Why Networking is Important to Your Success

December 3, 2020

What is networking?

Often networking gets a bad reputation because it can be perceived as transactional, trading business cards or favors.

This could not be more further from the truth. Networking is about building and strengthening relationships, but they have to be genuine, and they have to matter for them to work.

It means the relationship should be intertwined with online and off-line interactions and aimed at providing value. It should be a win-win game for each party as you are both trying to give value to each other by sharing resources, knowledge or expertise the other might find useful.

The way you do this is not by sending irrelevant e-mails or being a little too casual about contacting someone. That's great and works for people who are already your friend and know you, but it could be time-wasting and misunderstood by people you don't yet know. To build a network, you have to be a little more strategic and an excellent listener (or reader, in case of online interactions). You have to learn to figure out what your counterpart might need by both asking the right questions and consuming the content they put out.

Why is networking so important?

Networking can open you many doors, from finding a prospective mentor, kick-start a new opportunity or even find investors if you are looking to walk the startup-life path. If you operate in the marketing or sales sector, being a good networker could also manage to get you new partners or clients.

A network (and mentors as well) can help us look at us and our path up to this point from a different perspective, and they might even make us notice opportunities we did not consider because of insecurities or hesitations.

Moreover, being connected will give us access to new insights both within the industry you work in but also into sectors you are not so familiar about. It could eventually lead you to make uncommon connections that could make you develop and improve your skill set.

Career success often goes hand in hand with networking. It is because to build a status for yourself; you have to either be noticed by others or be able to interact with them to prove and showcase your abilities.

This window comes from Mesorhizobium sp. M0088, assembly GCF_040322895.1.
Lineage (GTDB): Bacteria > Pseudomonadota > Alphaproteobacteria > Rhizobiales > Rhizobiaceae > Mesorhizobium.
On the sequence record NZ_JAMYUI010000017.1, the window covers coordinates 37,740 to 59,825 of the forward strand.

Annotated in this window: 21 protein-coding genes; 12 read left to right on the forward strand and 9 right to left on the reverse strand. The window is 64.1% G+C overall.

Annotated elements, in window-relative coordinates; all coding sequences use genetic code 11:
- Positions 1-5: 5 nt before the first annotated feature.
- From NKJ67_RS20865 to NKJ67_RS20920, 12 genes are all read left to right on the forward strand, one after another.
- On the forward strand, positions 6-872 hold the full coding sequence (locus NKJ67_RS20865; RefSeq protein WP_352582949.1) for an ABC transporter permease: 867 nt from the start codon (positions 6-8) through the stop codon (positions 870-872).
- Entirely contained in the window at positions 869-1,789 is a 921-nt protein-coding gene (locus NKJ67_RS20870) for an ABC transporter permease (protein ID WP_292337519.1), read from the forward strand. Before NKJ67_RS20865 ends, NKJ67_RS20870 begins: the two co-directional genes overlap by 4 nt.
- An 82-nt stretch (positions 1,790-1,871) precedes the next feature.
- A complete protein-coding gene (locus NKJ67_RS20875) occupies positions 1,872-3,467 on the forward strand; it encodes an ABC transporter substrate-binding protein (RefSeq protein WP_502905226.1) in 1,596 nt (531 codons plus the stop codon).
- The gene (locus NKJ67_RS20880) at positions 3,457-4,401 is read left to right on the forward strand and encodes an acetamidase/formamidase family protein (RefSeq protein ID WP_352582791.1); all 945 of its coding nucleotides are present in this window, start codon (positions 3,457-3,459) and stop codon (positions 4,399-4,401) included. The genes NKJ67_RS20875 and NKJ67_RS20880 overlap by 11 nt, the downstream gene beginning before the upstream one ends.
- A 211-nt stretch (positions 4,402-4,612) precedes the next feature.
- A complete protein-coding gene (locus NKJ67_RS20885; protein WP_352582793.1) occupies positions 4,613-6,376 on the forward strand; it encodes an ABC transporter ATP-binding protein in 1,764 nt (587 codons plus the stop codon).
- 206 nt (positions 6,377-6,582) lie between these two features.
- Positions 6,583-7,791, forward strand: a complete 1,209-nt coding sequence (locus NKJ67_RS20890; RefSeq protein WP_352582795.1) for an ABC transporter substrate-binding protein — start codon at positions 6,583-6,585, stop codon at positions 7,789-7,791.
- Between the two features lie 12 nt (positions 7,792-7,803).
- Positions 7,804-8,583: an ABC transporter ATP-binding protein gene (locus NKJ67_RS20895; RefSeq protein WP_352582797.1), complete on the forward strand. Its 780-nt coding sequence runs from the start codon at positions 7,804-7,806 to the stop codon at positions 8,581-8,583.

To develop your career status, planning regular daily activities to connect with your network should be your focus. Everything you do will leave your brand stamp. It will bleed through the online world to your workplace. So, having a correctly implemented email signature can help you network. If you have your LinkedIn profile included in the signature, it means people you interact with can reach you there as well. Your profile pictures on all your social media should also communicate the same intentions for which you want to be recognized. If you wish to appear as a serious professional, maybe, you should change the picture of you at the water-park and change it for something a little more put together.

Setting up strong networking channels

Both in and out of the workspace, there are several ways in which we can build strong networking channels.

A few simple ones could be hosting dinners or drinks on a semi-regular basis; this allows people to come together, meet and get to know each other. But another very effective way to connect (without having to cook) is by intentionally blocking time into your calendar to 'click' with someone every week. You can decide how to meet if either in person to grab a coffee or lunch, or to set up a video call through Zoom. You could also make it a regular event so that you don't lose touch.

To be intentional and not to have to rely on your memory which, especially in stressful times, it can be faulty, I suggest building a system. It can be as simple as writing a post-it after having met someone, noting their interests, the issues they are having but also details such as allergies and birthdays.

Many Universities have alumni networks you can leverage and take advantage of the events they organize and attend; in this way, you can meet new people or rediscover old connections.

What if I am an Introvert?

Welcome to the club! I am one as well! But it would be biased to assume networking is for extroverts only. Being an introvert means you will perform better in smaller settings, which means you can still set up one on one calls or coffee meetings.

Please take advantage of your listening abilities. As an introvert, you incline to let the other person talk more, which will allow you to identify the pain point they are having, as well as building more profound connections.

Main Takeaways

Make networking a priority and set time aside in your week to catch up with friends you haven’t heard in a while. 

Organize a semi-regular meeting (either in person or virtual) and have everyone invite someone you don’t know. 

In order to maintain relationships you have to remember what people share about them, write a note so that next time you hear something that could be useful to someone in your network, you can get back to them.

Photo by Christian Battaglia on Unsplash

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Alessia Cappello

Alessia eases brands, agencies and publishers measure their online advertising effectiveness. She is a digital marketing and advertising enthusiast by day. Passionate about the intersection between technology, art & culture by night.

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